Malfunction Leads to Loss of Frozen Eggs, Embryos

Malfunction Leads to Loss of Frozen Eggs, Embryos

"And we want to do all that we can to support our patients and families through this hard time", said the clinic.

"We are so very sorry this happened and we want to do all we can to support our patients and families through this very hard time". University Hospitals (UH) officials made the announcement Thursday, adding an investigation is underway.

"It's devastating, it's absolutely devastating", said Patti DePompei, President of University Hospital MacDonald Women's Hospital and Rainbow Babies and Children's Hospital.

The failure caused the temperature to rise, ultimately making the eggs and embryos at the facility lose their viability. They must be completely thawed to determine viability, but then can not be refrozen. There has been a temperature fluctuation that may have damaged the stored eggs they said.

"We are so very sorry this happened, and we want to do all that we can to support our patients and families through this very hard time", DePompei said. We have already initiated contact with all of our patients to inform them and respond to their questions, and set up a designated call center to arrange personal meetings or calls with their physicians. They said in a statement, "Right now, our patients come first".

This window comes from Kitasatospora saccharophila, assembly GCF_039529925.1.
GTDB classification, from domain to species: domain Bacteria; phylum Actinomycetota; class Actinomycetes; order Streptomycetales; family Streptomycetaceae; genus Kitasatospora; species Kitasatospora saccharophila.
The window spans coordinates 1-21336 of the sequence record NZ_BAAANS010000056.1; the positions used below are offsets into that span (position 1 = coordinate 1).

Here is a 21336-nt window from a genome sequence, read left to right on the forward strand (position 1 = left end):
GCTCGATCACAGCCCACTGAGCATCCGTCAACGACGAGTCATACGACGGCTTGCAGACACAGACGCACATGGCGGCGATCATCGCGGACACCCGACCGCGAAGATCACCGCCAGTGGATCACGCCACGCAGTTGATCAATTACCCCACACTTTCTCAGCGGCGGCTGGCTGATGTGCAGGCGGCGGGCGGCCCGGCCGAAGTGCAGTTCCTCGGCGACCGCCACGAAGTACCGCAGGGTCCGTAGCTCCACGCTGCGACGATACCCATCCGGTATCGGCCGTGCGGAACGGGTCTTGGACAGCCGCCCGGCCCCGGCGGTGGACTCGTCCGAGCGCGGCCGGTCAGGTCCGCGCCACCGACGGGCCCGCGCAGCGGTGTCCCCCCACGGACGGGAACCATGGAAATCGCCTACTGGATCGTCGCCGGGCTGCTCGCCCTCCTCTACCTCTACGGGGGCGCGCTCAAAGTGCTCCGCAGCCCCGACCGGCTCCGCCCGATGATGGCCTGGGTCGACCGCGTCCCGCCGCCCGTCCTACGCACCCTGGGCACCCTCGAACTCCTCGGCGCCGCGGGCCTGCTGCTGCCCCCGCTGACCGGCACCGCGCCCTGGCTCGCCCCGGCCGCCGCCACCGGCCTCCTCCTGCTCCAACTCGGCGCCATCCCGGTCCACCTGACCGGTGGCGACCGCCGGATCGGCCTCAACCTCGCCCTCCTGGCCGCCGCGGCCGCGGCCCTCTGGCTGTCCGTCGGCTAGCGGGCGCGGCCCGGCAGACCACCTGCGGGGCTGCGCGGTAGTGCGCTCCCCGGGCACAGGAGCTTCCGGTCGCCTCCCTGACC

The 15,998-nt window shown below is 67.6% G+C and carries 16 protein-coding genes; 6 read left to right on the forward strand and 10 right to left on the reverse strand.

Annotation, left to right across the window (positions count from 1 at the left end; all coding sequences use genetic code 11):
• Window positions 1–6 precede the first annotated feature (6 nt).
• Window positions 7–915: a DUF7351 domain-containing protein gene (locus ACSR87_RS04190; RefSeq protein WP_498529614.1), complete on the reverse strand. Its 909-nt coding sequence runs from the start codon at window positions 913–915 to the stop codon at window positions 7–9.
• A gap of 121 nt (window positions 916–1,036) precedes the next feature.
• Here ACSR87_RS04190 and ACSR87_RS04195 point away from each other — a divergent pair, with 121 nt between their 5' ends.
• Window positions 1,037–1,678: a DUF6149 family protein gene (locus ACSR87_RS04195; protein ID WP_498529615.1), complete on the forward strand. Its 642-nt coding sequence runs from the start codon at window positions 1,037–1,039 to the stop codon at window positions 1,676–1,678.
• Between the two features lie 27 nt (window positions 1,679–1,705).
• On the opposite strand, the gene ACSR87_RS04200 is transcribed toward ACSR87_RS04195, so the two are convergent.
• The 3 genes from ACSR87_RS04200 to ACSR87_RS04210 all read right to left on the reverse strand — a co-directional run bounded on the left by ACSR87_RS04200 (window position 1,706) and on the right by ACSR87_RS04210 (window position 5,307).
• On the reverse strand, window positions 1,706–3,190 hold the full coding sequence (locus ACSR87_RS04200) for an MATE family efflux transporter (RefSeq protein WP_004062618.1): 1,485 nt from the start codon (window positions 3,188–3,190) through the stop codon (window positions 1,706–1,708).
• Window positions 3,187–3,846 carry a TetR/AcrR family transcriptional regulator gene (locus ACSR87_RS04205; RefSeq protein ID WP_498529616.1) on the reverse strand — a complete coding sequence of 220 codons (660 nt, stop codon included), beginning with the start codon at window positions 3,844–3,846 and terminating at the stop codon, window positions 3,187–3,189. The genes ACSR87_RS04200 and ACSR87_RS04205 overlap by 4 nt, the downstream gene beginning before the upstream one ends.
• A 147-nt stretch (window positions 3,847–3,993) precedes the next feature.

Eggs are frozen in order to postpone pregnancy.

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All of the eggs and embryos have been moved to a working tank, with the hospital asserting that it won't destroy any of them.

University Hospitals notified the patients this week, explaining that a problem with one of two large freezers preserving the specimens at the hospital's fertility center was discovered last Sunday, the Cleveland Plain Dealer reported.

In comments underneath the video message, people expressed frustration and heartbreak at the potential loss of the embryos and eggs, which represented not only a significant financial and medical commitment, but the hope of expanding families.

DePompei stated: 'We are working very very carefully to determine how we can best support them through the process'.

The average cost of fertility treatment can be around $10,000 so the financial impact is expected to be significant.

With more women deciding on a late motherhood, freezing eggs has become increasingly popular.

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